Data Security, Cloud Security, Privacy

Web app warning: 74% of apps with PII are vulnerable to a ‘major exploit’, report

Web app warning: 74% of apps with PII are vulnerable to a 'major exploit', report

The vast majority of internet-exposed web apps containing personal identifiable information (PII) are vulnerable to a cyberattack, according to a fresh analysis of 3.5 million business assets.

PII is used by hackers as fodder for financial, credential and phishing-related attacks. According security firm CyCognito, 74% of the web apps it examined contain PII vulnerable to at least one known major exploits such as Apache Superset, Papercut and MOVEit. The report found 11% of those vulnerable assets included multiple and "easily exploitable" issues that range from misconfiguration, an absence of secure HTTPS encryption and no use of a web application firewall (WAF).

The report (registration required), found that the typical enterprise has more than 12,000 web apps and at least 30% of the apps — more than 3,000 assets — have at least one exploitable or high-risk vulnerability. In addition, 70% of web applications have severe security gaps, like lacking web application firewall (WAF) protection or an encrypted connection like HTTPS, while 25% of all web apps lacked both. 

CyCognito also found that 50% of these potentially vulnerable web apps are hosted in the cloud. And 98% of web apps are potentially GDPR non-compliant because of the lack of opportunity for users to opt out of cookies.

A related 2023 examination of publicly exposed application programming interfaces (API) by the SANS Institute and Akamai reported that 2022 was a record-breaking year for application and API attacks.

Rob Gurzeev, co-founder and CEO at CyCognito, pointed out that the recent MOVEit exploit involving ransomware being loaded via the popular file transfer software is a cautionary tale for all CISOs that attackers remain many steps ahead of web applications and cloud security.

“The size of a company’s attack surface fluctuates up and down by as much as 10 percent a month, making it a moving target rife with security gaps ready to be exploited,” said Gurzeev. “Our latest research is not only a wake-up call that no business is immune to risk; it’s also clear proof that unknown and undiscovered assets present a major threat to an organization.”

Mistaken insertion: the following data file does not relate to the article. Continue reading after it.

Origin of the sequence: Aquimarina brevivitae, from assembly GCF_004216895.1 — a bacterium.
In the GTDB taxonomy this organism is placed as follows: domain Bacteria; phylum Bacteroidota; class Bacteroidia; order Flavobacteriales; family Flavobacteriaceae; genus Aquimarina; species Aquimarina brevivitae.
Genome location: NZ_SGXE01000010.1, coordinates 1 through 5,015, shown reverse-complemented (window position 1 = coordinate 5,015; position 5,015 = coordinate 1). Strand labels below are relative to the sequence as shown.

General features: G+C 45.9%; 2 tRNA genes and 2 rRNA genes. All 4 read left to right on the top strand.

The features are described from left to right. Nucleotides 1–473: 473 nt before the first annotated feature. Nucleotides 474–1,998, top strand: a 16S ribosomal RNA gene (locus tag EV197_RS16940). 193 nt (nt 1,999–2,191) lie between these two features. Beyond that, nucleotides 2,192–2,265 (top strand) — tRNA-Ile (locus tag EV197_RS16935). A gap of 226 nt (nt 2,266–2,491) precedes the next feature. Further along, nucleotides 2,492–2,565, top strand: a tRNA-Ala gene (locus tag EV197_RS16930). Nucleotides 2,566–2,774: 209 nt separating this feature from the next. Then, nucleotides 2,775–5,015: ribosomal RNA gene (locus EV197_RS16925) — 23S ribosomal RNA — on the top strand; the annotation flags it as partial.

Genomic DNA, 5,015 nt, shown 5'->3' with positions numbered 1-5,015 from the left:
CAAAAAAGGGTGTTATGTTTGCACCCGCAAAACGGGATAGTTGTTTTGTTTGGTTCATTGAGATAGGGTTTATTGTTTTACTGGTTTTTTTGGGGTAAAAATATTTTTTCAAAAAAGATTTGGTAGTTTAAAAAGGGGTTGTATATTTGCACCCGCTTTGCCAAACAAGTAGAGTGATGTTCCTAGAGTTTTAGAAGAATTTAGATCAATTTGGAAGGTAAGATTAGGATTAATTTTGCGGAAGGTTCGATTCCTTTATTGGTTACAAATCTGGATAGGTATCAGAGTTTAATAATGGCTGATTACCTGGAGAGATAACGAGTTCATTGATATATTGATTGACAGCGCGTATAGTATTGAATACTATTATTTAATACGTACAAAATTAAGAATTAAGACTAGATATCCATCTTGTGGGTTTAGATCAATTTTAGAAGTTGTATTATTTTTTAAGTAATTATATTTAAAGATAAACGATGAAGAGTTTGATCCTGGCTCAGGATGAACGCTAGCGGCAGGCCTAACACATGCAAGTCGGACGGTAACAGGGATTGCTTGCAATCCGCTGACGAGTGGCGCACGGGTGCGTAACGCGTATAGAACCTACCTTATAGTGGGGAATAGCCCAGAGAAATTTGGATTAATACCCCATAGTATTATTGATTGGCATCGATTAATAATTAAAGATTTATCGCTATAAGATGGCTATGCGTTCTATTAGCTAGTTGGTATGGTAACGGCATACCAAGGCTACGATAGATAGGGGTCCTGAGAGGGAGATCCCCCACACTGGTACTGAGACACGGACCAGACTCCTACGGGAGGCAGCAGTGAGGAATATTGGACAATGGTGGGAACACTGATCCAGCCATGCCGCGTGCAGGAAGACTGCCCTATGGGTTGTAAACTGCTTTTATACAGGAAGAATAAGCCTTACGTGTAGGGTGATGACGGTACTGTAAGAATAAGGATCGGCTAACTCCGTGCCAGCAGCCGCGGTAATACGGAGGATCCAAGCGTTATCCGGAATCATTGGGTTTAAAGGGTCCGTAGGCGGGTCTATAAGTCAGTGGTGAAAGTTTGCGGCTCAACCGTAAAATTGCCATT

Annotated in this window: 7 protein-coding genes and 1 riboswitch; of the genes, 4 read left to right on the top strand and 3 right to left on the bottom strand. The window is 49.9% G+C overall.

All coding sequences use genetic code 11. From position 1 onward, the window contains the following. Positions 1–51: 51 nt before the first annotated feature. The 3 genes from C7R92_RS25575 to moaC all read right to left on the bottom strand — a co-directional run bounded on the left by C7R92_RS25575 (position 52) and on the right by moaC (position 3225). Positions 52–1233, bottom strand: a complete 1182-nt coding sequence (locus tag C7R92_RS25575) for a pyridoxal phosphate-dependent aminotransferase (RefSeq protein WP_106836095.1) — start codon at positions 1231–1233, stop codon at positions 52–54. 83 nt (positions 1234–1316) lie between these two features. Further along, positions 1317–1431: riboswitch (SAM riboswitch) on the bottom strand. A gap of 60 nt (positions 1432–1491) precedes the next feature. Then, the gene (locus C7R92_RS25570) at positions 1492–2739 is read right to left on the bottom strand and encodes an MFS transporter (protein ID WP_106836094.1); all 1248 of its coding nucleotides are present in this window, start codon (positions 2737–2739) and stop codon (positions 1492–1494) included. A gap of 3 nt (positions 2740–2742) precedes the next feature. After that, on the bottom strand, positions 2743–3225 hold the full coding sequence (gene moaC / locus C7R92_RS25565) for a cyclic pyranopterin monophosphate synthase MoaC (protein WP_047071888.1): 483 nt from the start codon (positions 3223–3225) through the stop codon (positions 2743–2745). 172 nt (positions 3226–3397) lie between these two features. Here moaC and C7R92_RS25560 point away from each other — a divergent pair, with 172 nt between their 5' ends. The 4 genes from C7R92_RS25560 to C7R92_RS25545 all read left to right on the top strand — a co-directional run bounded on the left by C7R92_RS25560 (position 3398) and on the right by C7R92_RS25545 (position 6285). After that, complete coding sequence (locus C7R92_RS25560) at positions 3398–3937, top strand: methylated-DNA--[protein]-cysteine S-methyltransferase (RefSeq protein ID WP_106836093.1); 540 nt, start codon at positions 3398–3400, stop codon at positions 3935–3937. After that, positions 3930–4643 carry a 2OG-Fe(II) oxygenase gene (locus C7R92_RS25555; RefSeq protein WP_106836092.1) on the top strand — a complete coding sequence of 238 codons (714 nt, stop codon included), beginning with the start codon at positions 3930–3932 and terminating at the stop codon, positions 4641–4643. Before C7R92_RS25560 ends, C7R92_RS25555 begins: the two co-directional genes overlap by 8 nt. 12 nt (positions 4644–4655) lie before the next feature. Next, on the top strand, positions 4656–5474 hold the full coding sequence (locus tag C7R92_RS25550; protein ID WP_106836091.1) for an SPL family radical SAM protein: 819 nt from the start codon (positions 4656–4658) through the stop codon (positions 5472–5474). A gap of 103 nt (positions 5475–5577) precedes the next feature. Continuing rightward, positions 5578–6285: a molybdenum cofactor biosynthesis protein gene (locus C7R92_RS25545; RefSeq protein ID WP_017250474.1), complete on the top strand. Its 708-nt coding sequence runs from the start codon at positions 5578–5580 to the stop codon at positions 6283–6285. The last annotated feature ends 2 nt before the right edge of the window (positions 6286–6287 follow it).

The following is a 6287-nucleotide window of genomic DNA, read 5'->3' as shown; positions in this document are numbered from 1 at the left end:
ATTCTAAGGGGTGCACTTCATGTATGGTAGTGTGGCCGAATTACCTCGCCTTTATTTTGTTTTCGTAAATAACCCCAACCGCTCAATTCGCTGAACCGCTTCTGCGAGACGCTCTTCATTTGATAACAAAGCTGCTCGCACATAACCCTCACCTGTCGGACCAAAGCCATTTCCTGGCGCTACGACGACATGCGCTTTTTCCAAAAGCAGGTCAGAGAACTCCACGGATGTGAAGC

Most security teams are likely aware of the risks associated with PII and the potential vulnerabilities that can expose this information, said Callie Guenther, cyber threat research senior manager at Critical Start. Guenther said high-profile data breaches frequently make headlines, so the risks associated with PII exposure are well-publicized. However, the specific data points mentioned in the report might come as a surprise, even to seasoned security professionals.

“The high 74% percentage of assets with exposed PII susceptible to known major exploits emphasizes that the problem is widespread and persistent, regardless of awareness,” said Guenther. “The statistics mentioned underscore a clear point: PII remains highly vulnerable. If 74% of assets with PII are exposed to at least one known major exploit, and 10% have an easily exploitable issue, it paints a concerning picture of the current state of external exposure management.”

George McGregor, vice president at Approov, added that one obvious piece of advice to enterprises not in the report is to be very aggressive about identifying and removing underused apps, especially those accessing sensitive data and systems. The other observation on this report is it is uniquely focused on web apps when there has been a massive shift in the last few years to mobile apps for both consumer and enterprise use cases, said McGregor. 

“This may simply reflect the focus of the sponsoring company, but it’s crucial that enterprises also focus on mobile app security, as the attack surfaces presented by mobile apps are very different and ‘classic’ web app approaches such as WAFs, encrypted traffic, and CAPTCHA are ineffective.”

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